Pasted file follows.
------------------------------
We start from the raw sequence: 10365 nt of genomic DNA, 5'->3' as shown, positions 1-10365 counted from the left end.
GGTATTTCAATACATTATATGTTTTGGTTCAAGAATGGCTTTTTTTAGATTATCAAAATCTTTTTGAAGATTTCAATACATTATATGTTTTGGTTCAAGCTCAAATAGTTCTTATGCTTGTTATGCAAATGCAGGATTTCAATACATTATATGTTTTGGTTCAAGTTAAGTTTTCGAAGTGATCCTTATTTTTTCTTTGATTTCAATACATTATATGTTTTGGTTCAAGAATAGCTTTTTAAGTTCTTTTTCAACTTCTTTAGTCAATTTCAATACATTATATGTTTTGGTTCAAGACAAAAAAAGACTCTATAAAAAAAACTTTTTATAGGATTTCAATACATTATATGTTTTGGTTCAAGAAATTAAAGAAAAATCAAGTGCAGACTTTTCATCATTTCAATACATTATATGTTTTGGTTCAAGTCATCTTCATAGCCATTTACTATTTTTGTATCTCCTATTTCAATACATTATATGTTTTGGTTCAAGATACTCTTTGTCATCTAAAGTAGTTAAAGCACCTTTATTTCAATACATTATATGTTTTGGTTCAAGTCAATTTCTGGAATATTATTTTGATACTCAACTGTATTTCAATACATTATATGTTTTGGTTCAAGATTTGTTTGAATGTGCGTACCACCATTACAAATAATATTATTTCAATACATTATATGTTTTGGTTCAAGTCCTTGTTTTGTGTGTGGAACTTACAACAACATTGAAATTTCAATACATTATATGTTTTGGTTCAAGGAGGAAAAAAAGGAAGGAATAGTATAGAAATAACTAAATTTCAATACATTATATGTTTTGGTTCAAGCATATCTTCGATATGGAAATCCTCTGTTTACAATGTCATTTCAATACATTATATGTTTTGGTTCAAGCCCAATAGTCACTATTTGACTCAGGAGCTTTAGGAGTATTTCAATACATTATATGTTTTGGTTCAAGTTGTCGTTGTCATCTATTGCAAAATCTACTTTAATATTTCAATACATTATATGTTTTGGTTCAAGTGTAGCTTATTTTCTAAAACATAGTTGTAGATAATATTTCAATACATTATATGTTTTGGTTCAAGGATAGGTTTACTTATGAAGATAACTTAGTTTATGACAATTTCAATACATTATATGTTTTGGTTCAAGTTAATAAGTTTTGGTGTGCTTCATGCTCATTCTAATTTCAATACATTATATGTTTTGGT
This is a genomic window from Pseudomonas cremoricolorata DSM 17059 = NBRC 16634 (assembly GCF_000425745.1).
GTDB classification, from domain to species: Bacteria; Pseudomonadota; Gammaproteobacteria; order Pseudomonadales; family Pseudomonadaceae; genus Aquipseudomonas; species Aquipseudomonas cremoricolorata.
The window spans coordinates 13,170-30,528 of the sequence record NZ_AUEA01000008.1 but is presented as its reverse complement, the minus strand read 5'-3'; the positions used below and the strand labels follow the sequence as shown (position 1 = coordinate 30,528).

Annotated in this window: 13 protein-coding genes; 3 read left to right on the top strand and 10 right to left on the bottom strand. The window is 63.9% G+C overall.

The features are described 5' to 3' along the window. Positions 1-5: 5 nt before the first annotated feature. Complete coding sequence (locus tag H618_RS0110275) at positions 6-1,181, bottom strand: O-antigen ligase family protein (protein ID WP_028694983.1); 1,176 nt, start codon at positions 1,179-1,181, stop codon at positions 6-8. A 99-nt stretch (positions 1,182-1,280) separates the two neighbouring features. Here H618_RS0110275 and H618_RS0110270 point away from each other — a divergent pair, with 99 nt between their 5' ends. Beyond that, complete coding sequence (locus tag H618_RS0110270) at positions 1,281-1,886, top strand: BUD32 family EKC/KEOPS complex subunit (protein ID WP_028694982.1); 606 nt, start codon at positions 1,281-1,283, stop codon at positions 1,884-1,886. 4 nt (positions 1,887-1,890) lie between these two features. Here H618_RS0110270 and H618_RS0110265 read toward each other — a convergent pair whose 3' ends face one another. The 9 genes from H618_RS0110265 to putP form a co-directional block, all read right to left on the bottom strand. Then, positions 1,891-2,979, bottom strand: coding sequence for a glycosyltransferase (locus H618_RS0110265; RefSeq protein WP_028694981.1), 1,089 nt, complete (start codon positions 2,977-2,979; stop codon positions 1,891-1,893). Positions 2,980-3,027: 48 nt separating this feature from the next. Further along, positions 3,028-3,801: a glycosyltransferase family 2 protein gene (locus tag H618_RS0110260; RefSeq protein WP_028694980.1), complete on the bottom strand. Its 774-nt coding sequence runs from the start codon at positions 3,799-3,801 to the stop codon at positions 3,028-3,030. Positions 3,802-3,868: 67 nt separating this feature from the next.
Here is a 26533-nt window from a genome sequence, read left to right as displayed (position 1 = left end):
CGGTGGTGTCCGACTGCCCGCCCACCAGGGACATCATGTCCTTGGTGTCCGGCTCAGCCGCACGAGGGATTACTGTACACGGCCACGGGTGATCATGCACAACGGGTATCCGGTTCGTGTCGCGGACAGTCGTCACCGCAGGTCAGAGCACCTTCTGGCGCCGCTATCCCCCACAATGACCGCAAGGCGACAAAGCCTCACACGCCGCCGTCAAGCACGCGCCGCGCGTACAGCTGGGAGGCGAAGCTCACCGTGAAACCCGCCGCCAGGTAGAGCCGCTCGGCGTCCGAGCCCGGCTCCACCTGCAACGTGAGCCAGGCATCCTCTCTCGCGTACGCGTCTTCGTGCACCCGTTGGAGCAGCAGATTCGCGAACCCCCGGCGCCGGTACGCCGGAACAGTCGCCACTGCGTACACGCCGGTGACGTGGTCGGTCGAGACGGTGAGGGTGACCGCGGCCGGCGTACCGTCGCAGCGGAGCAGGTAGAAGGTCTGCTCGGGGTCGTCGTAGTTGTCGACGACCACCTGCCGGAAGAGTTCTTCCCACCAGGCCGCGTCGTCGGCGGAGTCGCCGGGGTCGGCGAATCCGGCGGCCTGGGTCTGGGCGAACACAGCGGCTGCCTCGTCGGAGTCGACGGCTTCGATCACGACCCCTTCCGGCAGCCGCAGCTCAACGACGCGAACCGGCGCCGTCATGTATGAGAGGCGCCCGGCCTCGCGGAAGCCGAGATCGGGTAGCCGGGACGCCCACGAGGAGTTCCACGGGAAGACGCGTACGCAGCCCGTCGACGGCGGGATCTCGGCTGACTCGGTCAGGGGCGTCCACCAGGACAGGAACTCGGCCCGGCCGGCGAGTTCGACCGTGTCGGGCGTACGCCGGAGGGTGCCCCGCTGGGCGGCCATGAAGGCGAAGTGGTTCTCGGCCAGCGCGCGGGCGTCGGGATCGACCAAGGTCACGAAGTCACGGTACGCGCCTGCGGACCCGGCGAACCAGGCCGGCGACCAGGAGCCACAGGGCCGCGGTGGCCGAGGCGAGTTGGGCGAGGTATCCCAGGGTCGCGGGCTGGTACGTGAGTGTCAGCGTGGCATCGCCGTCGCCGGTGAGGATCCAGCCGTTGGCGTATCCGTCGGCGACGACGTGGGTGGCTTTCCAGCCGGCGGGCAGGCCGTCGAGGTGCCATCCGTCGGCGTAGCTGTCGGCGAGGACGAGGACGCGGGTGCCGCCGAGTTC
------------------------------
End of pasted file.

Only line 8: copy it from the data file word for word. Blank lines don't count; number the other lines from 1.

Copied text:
Here is a 26533-nt window from a genome sequence, read left to right as displayed (position 1 = left end):